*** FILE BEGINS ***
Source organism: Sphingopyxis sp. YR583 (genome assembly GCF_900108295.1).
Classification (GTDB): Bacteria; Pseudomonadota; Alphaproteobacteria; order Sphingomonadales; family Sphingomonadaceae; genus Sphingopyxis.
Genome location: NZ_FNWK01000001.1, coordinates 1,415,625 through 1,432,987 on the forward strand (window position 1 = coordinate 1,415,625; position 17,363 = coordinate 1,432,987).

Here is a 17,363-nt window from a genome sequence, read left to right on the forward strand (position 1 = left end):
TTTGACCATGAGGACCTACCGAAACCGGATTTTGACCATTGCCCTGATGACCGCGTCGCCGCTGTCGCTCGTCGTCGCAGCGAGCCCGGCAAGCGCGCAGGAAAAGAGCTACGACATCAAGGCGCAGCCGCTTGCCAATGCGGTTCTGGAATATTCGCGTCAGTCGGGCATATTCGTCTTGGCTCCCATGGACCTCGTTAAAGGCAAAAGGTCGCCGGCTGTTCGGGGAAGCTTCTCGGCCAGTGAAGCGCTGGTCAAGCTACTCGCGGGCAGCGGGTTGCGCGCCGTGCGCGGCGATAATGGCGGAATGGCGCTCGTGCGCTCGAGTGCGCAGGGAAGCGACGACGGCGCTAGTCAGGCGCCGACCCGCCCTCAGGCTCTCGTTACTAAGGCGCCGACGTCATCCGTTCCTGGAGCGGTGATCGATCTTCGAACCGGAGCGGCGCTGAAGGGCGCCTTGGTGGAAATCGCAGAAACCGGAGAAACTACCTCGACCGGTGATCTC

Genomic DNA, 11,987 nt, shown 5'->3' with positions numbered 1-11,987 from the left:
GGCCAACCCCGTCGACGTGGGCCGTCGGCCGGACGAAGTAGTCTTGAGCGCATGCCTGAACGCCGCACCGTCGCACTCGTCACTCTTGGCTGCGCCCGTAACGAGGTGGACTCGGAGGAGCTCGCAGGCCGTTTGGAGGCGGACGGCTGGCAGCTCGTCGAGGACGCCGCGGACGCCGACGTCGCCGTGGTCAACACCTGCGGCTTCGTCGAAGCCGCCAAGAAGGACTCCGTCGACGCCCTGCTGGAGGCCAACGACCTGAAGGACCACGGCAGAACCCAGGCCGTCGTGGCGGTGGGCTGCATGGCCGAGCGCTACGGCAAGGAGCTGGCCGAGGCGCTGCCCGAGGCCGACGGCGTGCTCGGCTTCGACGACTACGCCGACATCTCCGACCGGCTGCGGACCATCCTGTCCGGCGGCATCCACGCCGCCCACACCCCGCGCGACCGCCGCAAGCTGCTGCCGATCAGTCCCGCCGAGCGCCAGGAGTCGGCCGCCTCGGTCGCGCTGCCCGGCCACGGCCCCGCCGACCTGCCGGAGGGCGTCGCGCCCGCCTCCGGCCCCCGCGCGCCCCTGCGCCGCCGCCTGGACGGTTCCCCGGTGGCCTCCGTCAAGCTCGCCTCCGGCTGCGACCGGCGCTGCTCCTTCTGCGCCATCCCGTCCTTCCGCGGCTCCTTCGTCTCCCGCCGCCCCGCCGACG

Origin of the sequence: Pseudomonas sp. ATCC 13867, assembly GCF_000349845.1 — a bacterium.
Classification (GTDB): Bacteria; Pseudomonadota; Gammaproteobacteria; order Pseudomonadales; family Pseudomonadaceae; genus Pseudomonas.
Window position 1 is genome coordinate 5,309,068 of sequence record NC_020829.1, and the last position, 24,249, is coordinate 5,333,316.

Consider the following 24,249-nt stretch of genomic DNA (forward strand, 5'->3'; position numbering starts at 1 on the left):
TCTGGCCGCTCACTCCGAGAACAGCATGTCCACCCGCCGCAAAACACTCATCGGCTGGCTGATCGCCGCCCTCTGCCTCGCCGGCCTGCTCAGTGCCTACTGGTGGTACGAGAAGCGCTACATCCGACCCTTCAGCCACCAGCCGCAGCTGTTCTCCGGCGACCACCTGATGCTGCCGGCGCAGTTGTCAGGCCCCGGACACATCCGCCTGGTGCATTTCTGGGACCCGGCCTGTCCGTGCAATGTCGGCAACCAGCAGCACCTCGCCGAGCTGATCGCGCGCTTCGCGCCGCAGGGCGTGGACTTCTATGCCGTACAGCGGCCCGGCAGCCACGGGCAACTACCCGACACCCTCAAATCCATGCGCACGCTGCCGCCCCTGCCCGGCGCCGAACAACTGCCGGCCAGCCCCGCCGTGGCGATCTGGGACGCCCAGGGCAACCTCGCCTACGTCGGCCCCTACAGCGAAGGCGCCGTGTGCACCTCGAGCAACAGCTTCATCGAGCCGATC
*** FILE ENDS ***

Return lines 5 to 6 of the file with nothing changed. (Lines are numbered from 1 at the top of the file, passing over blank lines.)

TTTGACCATGAGGACCTACCGAAACCGGATTTTGACCATTGCCCTGATGACCGCGTCGCCGCTGTCGCTCGTCGTCGCAGCGAGCCCGGCAAGCGCGCAGGAAAAGAGCTACGACATCAAGGCGCAGCCGCTTGCCAATGCGGTTCTGGAATATTCGCGTCAGTCGGGCATATTCGTCTTGGCTCCCATGGACCTCGTTAAAGGCAAAAGGTCGCCGGCTGTTCGGGGAAGCTTCTCGGCCAGTGAAGCGCTGGTCAAGCTACTCGCGGGCAGCGGGTTGCGCGCCGTGCGCGGCGATAATGGCGGAATGGCGCTCGTGCGCTCGAGTGCGCAGGGAAGCGACGACGGCGCTAGTCAGGCGCCGACCCGCCCTCAGGCTCTCGTTACTAAGGCGCCGACGTCATCCGTTCCTGGAGCGGTGATCGATCTTCGAACCGGAGCGGCGCTGAAGGGCGCCTTGGTGGAAATCGCAGAAACCGGAGAAACTACCTCGACCGGTGATCTC

Genomic DNA, 11,987 nt, shown 5'->3' with positions numbered 1-11,987 from the left: